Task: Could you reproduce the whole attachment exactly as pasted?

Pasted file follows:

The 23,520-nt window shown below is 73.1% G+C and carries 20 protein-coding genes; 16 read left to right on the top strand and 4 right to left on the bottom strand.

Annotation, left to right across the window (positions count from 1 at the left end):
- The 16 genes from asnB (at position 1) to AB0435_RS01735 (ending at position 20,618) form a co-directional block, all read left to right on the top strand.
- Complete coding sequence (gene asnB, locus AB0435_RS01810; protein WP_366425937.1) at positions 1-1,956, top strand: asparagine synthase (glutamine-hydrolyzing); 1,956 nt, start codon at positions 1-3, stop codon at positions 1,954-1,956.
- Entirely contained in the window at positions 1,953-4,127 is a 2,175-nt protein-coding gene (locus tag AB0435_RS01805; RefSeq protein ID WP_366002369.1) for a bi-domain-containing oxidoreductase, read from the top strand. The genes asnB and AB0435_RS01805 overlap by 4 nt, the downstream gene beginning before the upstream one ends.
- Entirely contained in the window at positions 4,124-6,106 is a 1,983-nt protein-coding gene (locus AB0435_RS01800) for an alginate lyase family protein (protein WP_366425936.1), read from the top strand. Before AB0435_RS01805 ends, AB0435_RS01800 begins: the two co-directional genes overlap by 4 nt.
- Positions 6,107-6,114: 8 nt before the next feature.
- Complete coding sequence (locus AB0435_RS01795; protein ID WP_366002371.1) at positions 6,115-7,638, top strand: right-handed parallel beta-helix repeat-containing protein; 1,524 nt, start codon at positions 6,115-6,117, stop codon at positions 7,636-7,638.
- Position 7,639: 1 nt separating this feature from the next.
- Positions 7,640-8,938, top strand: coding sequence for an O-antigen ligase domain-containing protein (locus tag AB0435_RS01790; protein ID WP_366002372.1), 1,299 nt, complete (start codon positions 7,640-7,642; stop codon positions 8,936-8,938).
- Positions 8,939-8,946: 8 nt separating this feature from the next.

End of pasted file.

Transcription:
The 23,520-nt window shown below is 73.1% G+C and carries 20 protein-coding genes; 16 read left to right on the top strand and 4 right to left on the bottom strand.

Annotation, left to right across the window (positions count from 1 at the left end):
- The 16 genes from asnB (at position 1) to AB0435_RS01735 (ending at position 20,618) form a co-directional block, all read left to right on the top strand.
- Complete coding sequence (gene asnB, locus AB0435_RS01810; protein WP_366425937.1) at positions 1-1,956, top strand: asparagine synthase (glutamine-hydrolyzing); 1,956 nt, start codon at positions 1-3, stop codon at positions 1,954-1,956.
- Entirely contained in the window at positions 1,953-4,127 is a 2,175-nt protein-coding gene (locus tag AB0435_RS01805; RefSeq protein ID WP_366002369.1) for a bi-domain-containing oxidoreductase, read from the top strand. The genes asnB and AB0435_RS01805 overlap by 4 nt, the downstream gene beginning before the upstream one ends.
- Entirely contained in the window at positions 4,124-6,106 is a 1,983-nt protein-coding gene (locus AB0435_RS01800) for an alginate lyase family protein (protein WP_366425936.1), read from the top strand. Before AB0435_RS01805 ends, AB0435_RS01800 begins: the two co-directional genes overlap by 4 nt.
- Positions 6,107-6,114: 8 nt before the next feature.
- Complete coding sequence (locus AB0435_RS01795; protein ID WP_366002371.1) at positions 6,115-7,638, top strand: right-handed parallel beta-helix repeat-containing protein; 1,524 nt, start codon at positions 6,115-6,117, stop codon at positions 7,636-7,638.
- Position 7,639: 1 nt separating this feature from the next.
- Positions 7,640-8,938, top strand: coding sequence for an O-antigen ligase domain-containing protein (locus tag AB0435_RS01790; protein ID WP_366002372.1), 1,299 nt, complete (start codon positions 7,640-7,642; stop codon positions 8,936-8,938).
- Positions 8,939-8,946: 8 nt separating this feature from the next.